[00:49:29] Curt: And they're going to learn to do these things together so that their kids are around when they're there discipling. I make the point in my book about. Discipleship of work. I wrote like a little Reflection on that, but it's really in the context of working together that most of our discipleship happens.

[00:49:45] Curt: I did. I highly prioritize family worship But to be really honest with you It's when we're putting up the pig fencing that I'm talking about some of the most important topics in my kids lives Because we're together and you look at the farm families [00:50:00] of a generation or two ago They worked out. They worked together on the farm.

[00:50:03] Curt: The discipleship happened. The mentorship happened while working together. So just like we have done in the area of homeschooling, which nobody thought you could take back homeschooling back into the home. No, back in the 1950s and 60s, when this is starting to be floated as an idea, nobody thought that was possible.

[00:50:22] Curt: Well, here we are today. In at least in the United States, there's about 6 million kids that are homeschooled, academically across the board. They're superior to public school counterparts, but it's not even about the academics. It's really about those relationships that are being built. So I believe as high of a watermark as it is.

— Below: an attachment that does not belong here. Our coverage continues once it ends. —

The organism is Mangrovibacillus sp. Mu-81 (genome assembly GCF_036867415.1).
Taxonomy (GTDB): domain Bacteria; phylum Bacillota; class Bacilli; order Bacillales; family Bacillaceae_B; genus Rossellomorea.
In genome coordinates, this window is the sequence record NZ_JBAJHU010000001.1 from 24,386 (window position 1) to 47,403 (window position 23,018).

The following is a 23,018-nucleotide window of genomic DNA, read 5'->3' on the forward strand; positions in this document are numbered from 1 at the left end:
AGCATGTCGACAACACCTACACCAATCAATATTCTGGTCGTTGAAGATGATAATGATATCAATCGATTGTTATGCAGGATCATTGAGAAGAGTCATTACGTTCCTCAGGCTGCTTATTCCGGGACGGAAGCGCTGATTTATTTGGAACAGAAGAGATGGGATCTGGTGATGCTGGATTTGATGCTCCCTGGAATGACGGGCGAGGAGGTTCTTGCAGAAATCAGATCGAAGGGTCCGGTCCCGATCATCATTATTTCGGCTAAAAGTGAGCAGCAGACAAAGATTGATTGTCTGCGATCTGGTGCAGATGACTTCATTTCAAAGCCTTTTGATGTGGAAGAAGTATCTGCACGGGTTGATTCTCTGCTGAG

[00:50:41] Curt: It is possible for families to reclaim a family centered economy. We're just going to have to wait for God to part the seas for us to get there.

[00:50:49] Curt: Yeah. All right. So what are some of the how to's along the way then? And I think this probably gets into the trades, and choosing something that you can coalesce around.

[00:50:59] Curt: Is [00:51:00] that okay? You've decided. I actually think that what Rory is saying is right. I've checked in with God. I think that this is a pull on my heart. What is this next step? Do you just go through your book and sort of like poke your finger at, okay, I guess I'm going to be a plumber or what does that look like?

[00:51:14] Curt: Well, plumbers actually not in the book. Oh, dang. Okay. Well, what were, what were some of those ones that just to give a quick idea? Well, plumber, plumber and electrician are too, are too, modern to be included because it has, they're all, it had to be around before the industrial revolution to make the cut.

[00:51:31] Curt: So that was, that was my litmus test. Cause I was looking at what's the most durable type of profession, not just family centered, but also it's going to be around for a long time. No, but, so I wrote that book. That was our own, that was a project just for my own family. I never actually set out to write a book.

[00:51:46] Curt: It wasn't in my mindset initially. But I was looking for what are my options. If this is what I want to do, what are my options? And so I ranked, 61 different trades and I use the term trades kind of broadly. They're not all manual trade. Some of them [00:52:00] are, like professor is in there, but I went through and looked at all these different trades that had existed for thousands and thousands of years.